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[Xmca-l] Fwd: Re: Volkelt's diagram (LSV's HMF Vol 4)



Thanks, Haydi--I have always wondered what the word "molar" means (in the
wk of Leontiev) and what the relationship to chemistry and dentistry is.
Your explanation cleared this up, as well as clearing up the relation
between "moment" and music.

I'm not so sure that Andy's contribution--the idea that what is meant is a
moment in calculus--is so irrelevant. You see, for me there are three
problems that we have to work out in annotating Vygotsky's use of "moment"
(and actually I think that the task of annotating Vygotsky's work is the
real next step in Vygotsky studies, not mindless "mythbusting").

First of all, "moment" is used in Kant, in Hegel, and in phenomenology in a
way I would characterize as SYNOPTIC--that is, to describe something like a
sculpture which does not move, which we may circumambulate and describe
from various sides. But in Vygotsky the "object" being described is almost
always no object at all, but rather an unfolding process. Where the
synoptic object does not move and can be circumambulated, the dynamic
object moves, and we are usually stuck in one position, observing it. This
means that the "moments" are only aspects of the whole in retrospect: as we
observe they tend to appear as neoformations which were not even present,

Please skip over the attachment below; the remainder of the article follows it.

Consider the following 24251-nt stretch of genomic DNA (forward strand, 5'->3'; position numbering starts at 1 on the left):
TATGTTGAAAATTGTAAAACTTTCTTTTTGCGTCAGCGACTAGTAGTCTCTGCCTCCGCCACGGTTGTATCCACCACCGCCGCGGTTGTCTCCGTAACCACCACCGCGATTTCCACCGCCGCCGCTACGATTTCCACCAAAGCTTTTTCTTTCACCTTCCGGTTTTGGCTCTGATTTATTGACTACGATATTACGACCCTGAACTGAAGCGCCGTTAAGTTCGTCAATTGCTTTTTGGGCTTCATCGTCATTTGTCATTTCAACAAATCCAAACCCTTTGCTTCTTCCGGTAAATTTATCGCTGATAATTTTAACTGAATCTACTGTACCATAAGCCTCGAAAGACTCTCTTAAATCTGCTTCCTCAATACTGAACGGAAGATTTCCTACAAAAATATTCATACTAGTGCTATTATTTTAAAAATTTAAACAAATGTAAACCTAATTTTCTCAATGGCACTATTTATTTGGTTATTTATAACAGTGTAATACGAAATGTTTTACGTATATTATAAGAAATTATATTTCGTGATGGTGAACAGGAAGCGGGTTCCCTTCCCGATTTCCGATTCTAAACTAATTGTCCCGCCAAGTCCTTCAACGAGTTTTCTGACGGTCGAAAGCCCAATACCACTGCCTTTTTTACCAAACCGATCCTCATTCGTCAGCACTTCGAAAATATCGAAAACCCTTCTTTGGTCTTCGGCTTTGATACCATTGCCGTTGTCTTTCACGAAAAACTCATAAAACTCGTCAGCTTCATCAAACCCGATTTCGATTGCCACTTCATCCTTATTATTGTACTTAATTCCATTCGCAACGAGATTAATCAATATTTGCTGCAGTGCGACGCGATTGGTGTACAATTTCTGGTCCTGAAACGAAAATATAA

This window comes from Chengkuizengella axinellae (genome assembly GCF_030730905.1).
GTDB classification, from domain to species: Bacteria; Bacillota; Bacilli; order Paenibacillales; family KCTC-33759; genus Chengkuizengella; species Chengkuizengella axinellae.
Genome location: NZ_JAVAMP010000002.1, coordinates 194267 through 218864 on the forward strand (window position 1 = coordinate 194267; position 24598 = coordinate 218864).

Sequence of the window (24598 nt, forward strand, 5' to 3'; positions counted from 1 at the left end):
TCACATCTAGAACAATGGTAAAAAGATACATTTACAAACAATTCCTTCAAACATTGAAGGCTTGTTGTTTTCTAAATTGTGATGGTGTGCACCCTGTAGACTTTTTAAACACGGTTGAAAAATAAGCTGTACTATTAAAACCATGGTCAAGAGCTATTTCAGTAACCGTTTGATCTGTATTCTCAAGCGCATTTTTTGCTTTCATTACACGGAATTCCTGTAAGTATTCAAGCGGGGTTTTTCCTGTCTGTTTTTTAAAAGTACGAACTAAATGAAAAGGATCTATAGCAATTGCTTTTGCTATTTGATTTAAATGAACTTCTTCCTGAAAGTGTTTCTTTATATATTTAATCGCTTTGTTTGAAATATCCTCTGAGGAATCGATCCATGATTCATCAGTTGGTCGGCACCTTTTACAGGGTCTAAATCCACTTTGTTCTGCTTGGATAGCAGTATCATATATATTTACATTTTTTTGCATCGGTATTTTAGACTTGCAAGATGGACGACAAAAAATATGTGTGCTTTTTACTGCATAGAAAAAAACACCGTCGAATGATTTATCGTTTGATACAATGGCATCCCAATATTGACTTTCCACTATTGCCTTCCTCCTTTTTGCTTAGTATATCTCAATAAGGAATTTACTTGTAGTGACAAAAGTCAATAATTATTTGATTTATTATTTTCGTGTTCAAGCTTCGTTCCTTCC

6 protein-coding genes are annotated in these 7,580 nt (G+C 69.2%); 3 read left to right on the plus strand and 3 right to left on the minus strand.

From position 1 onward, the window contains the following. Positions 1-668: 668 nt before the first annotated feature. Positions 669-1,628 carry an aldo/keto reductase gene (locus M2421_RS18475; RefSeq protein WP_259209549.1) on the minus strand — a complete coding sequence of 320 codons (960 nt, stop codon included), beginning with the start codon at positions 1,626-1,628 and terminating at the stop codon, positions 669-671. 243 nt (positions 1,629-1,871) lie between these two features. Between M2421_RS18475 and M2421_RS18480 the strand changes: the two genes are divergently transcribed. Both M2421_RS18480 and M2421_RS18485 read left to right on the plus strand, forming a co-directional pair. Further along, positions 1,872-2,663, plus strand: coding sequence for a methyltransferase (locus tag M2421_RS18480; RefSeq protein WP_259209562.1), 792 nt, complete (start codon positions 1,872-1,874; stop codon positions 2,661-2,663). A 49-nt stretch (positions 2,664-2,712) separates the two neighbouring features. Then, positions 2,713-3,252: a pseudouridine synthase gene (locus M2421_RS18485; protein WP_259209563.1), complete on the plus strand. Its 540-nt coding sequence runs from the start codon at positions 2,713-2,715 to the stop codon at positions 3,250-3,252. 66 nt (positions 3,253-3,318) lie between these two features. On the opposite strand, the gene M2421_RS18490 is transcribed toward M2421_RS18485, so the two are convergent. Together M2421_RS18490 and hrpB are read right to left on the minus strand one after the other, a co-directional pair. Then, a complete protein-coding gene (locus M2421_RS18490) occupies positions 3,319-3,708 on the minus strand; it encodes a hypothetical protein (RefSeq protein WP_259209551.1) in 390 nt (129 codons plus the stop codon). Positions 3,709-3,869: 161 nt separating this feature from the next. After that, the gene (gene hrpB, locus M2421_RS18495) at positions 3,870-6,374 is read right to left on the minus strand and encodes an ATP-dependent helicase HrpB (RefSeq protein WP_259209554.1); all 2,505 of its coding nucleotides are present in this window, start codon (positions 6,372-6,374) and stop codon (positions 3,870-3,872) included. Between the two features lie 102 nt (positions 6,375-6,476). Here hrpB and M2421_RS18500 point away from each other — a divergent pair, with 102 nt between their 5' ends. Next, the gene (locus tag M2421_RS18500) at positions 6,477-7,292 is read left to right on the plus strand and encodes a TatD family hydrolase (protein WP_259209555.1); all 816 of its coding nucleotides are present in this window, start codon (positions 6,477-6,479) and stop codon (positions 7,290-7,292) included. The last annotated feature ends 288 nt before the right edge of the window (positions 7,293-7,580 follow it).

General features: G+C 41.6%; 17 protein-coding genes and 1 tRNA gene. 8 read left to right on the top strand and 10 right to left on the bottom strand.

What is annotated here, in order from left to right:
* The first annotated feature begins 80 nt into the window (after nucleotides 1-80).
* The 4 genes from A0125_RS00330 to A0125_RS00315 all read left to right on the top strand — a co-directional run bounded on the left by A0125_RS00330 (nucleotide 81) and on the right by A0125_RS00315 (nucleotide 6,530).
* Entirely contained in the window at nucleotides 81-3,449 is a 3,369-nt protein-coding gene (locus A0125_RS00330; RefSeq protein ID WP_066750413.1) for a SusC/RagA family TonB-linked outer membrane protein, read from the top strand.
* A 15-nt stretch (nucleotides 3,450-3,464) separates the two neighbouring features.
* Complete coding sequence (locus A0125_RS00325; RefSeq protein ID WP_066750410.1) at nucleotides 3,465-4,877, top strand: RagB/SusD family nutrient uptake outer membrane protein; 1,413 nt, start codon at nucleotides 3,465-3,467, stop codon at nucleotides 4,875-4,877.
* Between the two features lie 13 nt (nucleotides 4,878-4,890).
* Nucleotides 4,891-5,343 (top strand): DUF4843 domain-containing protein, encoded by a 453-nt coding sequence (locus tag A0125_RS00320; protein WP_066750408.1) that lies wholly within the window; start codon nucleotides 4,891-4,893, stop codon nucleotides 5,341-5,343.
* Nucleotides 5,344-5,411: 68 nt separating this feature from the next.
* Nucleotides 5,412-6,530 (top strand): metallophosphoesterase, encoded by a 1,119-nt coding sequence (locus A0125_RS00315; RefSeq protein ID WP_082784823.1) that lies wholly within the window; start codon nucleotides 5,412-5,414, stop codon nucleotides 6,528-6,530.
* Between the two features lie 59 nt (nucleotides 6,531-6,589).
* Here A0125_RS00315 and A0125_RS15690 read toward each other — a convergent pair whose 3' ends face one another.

much less typical, of the phenomenon previously. We could somehow treat
these moments as always inhering, the way that puberty is implicit in a
newborn infant) but treating real psychic phenomena like speech or
musicality that way seems absurdly teleological and seems to deny the
irreducible unpredictability of development. I think that the idea of
"moment" as being a moment of an integral gets us around this (because even
nonlinear functions can be integrated). Certainly if I were explaining
"moment" to a high school teacher of science, I would use the example of
angular momentum.

Secondly, Vygotsky (and also Hegel) sometimes uses "moment" and sometimes
uses "instance". Are these different? It seems to me that they are. The
cline of instantiation, in Hallidayan linguistics, is quite different from
the description of development. A text is an instance of a language, but
it's not a 'moment'. A context of situation is an instance of a context of
culture, but it's not a moment of it. We cannot say that "weather" is a
"moment" in the development of a climate: it's an instance. Viewed
synoptically, weather and climate are simply to different chronological
sections of one and the same phenomenon (akin to using "phylogenesis",
"ontogenesis", "microgenesis"). But that brings me to a third problem,
where it seems to me that Haydi's musical analogy is indispensible.

I think that it is only when we treat the phenomenon to be described
synoptically, and not when we treat it dynamically, that we can seriously
say that, for example, weather and climate are descriptions of the same
phenomenon which differ in granularity. In fact, weather is chiefly
influenced by wind; the angle of the sun (or the relationship between solar
radiation absorbed and solar radiation reflected out into space) is
present, but it is much less immediately causal. With climate, it's the